You made me smile SO big this morning @jenncapestany! Thank you for putting this process to the test. I'll admit, I estimated the 60-minute timeframe in terms of a 350-word post (or thereabouts). Even after lots of practice, I find it difficult to shave time off for the longer posts, especially with more pictures or extra work involved outside of actually writing the dang thing. ;)

I really appreciate the time you spend being such a huge advocate/supporter and then coming back to share your story. <3

Say the entire thing out loud. Doing this will help you catch awkwardly-worded and overly formal sentences.

So much this ^^! I used to run a crew that prepared written reports that went to attorneys and I couldn't not for the life of me impress upon them the importance of reading their notes aloud before turning it in. Then they'd turn in stuff they swore they reviewed and whole words would be missing.

I think when you read in your head there is a confirmation bias that prevents you seeing many errors. You know what you meant to write and when you read it quietly that's what you hear in your head. Reading aloud, you realize there's a word missing or you spelled something wrong far more easily.

Another invaluable post!

I forget what it's called, but I feel like this is something along the lines of how as long as the first and last letter of the word are correct, the entire middle can be jumbled up and we'd still understand the word. The brain plays crazy tricks on us if we don't use tools like these!

Thanks for the thoughtful comment @jrhughes! I keep meaning to ask... where have you picked up your delightful writing skills?

I never considered that connection but that makes a lot of sense.

It's truly my pleasure to read and comment on your work! As for my own writing, I can only credit years of near pathological immersion in books, and writing as an outlet since I was small. I've considered taking some courses to improve upon them - particularly my fiction could use some polishing - but with three kids, a husband, and a full time job I can barely find time to write let alone learn to write better, lol.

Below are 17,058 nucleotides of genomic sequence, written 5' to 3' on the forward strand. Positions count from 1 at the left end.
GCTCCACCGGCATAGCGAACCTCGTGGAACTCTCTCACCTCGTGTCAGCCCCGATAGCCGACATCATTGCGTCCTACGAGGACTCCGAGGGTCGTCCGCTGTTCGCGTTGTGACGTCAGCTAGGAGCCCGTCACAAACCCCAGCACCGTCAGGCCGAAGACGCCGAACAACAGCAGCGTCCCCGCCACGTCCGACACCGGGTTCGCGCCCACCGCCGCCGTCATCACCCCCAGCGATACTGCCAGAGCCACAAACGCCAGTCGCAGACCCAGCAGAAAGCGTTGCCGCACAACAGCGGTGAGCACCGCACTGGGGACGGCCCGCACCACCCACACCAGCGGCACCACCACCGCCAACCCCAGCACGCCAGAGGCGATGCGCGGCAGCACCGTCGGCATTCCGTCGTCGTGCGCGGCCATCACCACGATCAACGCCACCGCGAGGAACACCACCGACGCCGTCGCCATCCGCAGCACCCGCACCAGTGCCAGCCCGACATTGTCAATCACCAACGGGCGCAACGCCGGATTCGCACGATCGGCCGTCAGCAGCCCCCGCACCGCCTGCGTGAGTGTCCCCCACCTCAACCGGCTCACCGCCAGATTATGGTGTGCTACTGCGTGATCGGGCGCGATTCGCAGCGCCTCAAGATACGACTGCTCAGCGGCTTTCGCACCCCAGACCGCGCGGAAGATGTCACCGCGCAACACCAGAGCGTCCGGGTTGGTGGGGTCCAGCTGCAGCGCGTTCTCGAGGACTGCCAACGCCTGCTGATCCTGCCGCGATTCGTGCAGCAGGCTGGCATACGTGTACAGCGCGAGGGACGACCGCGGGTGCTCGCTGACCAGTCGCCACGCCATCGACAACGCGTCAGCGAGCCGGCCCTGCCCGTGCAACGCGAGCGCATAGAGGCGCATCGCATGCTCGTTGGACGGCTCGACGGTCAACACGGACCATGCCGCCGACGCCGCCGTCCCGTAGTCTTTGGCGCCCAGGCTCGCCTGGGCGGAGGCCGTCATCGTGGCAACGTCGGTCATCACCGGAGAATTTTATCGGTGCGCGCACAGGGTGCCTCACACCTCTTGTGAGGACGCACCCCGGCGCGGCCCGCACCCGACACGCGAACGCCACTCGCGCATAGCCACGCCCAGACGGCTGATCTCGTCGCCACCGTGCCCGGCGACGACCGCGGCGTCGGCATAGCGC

Right back at ya! :) Well all that seems to be working wonders! You are a great writer (and storyteller) as I mentioned. It's one thing to correctly implement grammar and sentence structure, but the storytelling aspect is a whole different enchilada! I don't think I've quite mastered that yet. Then again, I have a hard time making myself read, so that could be a contributing factor.

As for improving your writing, it's pretty damn good already if I do say so myself! :) Have you written any fiction on Steemit yet?

I think it's also best to garner a nice little following first, just by doing the simple stuff first, like creating a profile pic, leaving helpful comments, entering into various steemit challenges which help get more connected to the community. I would also add, to follow go active users who show consistent investment into steem powering. Cause there are some people who just want to take profits, which isn't going to help in the long run.

Very true! Without followers, it'll be hard to get much reach (or a decent payout). You also hit the nail on the head with needing to engage with the community. It's far better to give feedback and participate in conversations than solely push content! "Social listening" is also a valuable tool here, especially for new users who need to get acclimated to Steemit.

Thanks for the comment!